Cross-Sectional Human Anatomy / Edition 1

Other Format (Print)
Buy New
Buy New from BN.com
$40.95
Used and New from Other Sellers
Used and New from Other Sellers
from $10.49
Usually ships in 1-2 business days
(Save 77%)
Other sellers (Other Format)
  • All (10) from $10.49   
  • New (6) from $29.99   
  • Used (4) from $10.49   

Overview

Featuring full color cross-sectional images from The Visible Human Project, this new atlas is co-authored by a radiologist and includes orientation drawings with corresponding MRIs and CTs. Thus students can understand the relationship between anatomy and how it is represented in these imaging modalities. The text includes 100 full color tissue images, 200 line drawings, and 200 magnetic resonance and computed tomography images. Images are labeled with numbers; the key is on a separate two-page spread to facilitate self-testing.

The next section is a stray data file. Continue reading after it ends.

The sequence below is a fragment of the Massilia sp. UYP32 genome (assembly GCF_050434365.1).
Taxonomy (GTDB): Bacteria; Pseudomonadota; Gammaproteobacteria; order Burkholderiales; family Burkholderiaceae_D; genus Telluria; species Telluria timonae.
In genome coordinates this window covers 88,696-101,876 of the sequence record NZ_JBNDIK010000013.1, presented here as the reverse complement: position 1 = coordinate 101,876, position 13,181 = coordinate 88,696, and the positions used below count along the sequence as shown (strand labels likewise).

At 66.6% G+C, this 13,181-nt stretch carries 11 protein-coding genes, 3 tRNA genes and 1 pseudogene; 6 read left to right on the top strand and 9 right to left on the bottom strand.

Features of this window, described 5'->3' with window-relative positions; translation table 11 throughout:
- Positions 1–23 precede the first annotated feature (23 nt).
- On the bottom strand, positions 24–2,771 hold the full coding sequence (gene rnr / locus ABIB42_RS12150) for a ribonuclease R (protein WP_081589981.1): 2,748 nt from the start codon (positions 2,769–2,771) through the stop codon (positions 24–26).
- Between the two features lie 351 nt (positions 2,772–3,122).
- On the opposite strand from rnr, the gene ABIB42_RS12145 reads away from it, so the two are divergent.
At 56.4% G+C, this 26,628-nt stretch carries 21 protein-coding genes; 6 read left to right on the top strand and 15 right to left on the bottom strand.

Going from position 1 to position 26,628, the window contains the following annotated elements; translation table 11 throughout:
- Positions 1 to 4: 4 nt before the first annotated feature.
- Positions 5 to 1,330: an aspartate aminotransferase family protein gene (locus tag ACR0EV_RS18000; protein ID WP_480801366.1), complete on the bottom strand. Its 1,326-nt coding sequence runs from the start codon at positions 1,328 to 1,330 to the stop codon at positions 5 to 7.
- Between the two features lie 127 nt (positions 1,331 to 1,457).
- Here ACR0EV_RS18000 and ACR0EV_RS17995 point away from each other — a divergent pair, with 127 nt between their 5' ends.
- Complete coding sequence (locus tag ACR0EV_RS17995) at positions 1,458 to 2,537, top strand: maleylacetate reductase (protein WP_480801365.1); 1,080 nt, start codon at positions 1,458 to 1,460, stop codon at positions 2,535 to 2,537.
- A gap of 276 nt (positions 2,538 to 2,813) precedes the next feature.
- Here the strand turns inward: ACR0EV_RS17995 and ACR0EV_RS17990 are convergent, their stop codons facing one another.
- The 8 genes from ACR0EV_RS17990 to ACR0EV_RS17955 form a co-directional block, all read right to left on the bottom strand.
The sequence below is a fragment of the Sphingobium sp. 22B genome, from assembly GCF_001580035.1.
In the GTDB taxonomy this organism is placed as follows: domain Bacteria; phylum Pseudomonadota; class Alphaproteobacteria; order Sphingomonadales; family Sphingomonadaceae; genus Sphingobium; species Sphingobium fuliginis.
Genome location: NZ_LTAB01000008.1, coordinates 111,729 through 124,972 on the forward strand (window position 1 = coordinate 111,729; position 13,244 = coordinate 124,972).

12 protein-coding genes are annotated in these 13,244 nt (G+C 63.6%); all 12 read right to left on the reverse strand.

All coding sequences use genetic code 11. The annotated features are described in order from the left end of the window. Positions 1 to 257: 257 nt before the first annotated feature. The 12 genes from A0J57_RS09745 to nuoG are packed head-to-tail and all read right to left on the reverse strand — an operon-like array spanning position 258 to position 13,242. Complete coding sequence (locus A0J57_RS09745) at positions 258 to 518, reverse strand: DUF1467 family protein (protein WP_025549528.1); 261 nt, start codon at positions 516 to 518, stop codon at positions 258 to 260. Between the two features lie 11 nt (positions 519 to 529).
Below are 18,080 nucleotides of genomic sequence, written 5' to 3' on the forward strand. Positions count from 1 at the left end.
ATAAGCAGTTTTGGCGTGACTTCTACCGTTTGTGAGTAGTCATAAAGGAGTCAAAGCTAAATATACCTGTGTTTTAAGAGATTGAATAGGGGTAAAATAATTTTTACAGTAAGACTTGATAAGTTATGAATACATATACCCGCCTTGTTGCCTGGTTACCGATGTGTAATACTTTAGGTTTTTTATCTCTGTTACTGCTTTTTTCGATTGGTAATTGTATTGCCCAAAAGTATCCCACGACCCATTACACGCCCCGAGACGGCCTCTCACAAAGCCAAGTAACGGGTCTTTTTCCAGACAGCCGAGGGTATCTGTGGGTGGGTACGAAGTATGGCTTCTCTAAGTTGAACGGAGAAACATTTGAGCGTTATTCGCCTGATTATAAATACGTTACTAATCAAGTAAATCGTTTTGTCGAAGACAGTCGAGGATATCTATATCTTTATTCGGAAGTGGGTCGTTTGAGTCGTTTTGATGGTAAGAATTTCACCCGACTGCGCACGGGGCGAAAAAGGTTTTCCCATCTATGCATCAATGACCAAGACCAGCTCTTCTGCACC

The book contains predominantly black-and-white illustrations, with some color illustrations.

Read More Show Less

Editorial Reviews

Doody's Review Service
Reviewer: Edgar F. Allin, MD (Midwestern University)
Description: This atlas contains 80 transverse sections of the human body, from the Visible Human Project of the NIH (www.nlm.nih.gov/research/visible} with corresponding CT and MR images from living subjects and related diagnostic radiographs.
Purpose: The purpose is to provide first-year medical students with exposure to sectional anatomy, increasingly important in clinical practice thanks to improved imaging technology, while they are taking coursework in gross anatomy.
Audience: Although medical students are the primary intended audience, it is likely that many anatomists and physicians, especially radiologists, will also find the book useful.